Multifamily kicks it into high gear
According to the U.S. Department of Commerce, housing starts rose 15 percent in September, the best pace in new home construction since April 2010. Builder confidence rose in October, but most of the traction gained in housing was in multifamily which has seen a rise in ground breakings as demand continues to rise in the rental market.
Single family housing starts did rise 1.7 percent, making up ground that was lost in August. Multifamily starts rose an astonishing 51.3 percent, reaching the highest level since October of 2008 around the time the economy came to a screeching halt.
In September, the Western region saw the largest increase in housing starts, jumping 18.1 percent while the South rose 15.7 percent, the Northeast region jumped 12.7 percent and the Midwest rose 9.3 percent.
Builders putting crews back to work
“Today’s numbers are very welcome evidence that builders are putting some crews back to work on single-family homes in select markets where economic conditions are improving, and on multifamily homes in places where demand for rentals is on the rise,” said Bob Nielsen, chairman of the National Association of Home Builders (NAHB). “That said, extremely tight lending conditions for both building and buying new homes, along with stubbornly high foreclosures that are putting downward pressure on home prices, continue to weigh down new construction and corresponding job growth.”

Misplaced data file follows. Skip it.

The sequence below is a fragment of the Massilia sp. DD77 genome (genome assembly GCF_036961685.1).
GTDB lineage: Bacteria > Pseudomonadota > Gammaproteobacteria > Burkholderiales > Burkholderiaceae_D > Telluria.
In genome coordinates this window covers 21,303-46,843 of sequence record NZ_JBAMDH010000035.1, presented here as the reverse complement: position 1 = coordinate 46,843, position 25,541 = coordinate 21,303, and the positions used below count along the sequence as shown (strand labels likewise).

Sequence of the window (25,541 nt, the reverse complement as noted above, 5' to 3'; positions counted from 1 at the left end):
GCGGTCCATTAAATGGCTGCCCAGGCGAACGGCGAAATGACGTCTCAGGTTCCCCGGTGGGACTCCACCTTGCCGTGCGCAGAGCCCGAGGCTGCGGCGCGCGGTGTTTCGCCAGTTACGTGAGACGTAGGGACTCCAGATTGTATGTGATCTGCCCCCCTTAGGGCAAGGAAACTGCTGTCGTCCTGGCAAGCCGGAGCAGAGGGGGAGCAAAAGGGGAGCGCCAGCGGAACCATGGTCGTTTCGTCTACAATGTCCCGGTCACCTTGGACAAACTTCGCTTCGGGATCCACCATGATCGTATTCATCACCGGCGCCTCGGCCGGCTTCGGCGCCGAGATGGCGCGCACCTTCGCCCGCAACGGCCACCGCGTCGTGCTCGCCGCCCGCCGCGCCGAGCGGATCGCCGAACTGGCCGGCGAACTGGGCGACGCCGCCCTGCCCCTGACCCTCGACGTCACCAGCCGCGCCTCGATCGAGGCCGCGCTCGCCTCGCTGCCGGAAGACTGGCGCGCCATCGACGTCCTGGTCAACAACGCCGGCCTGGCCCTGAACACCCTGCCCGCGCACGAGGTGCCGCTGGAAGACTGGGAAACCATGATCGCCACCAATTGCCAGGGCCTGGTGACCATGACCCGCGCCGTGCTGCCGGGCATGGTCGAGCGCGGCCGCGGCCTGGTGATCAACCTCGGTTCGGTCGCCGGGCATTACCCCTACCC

“The big gain in multifamily housing production for September was in the wake of a below-trend number in August and in keeping with characteristic volatility in that sector,” said NAHB Chief Economist David Crowe. “However, there’s no doubt that demand for apartments is rising as restrictive mortgage lending policies and concerns about future employment push consumers to pursue rental options.”
Building permits are down
Building permits dropped five percent in September after a substantial jump in August, but economists are not fretting. Single family permits remained stagnant while multifamily dropped 14.5 percent (although again, in the same month, there were a lot of starts).
“Single-family starts showed a slight uptick for the month, which was right in line with our forecast for the third quarter and in keeping with what builders have been telling us in recent surveys regarding the emergence of improving conditions in select local housing markets,” said Crowe.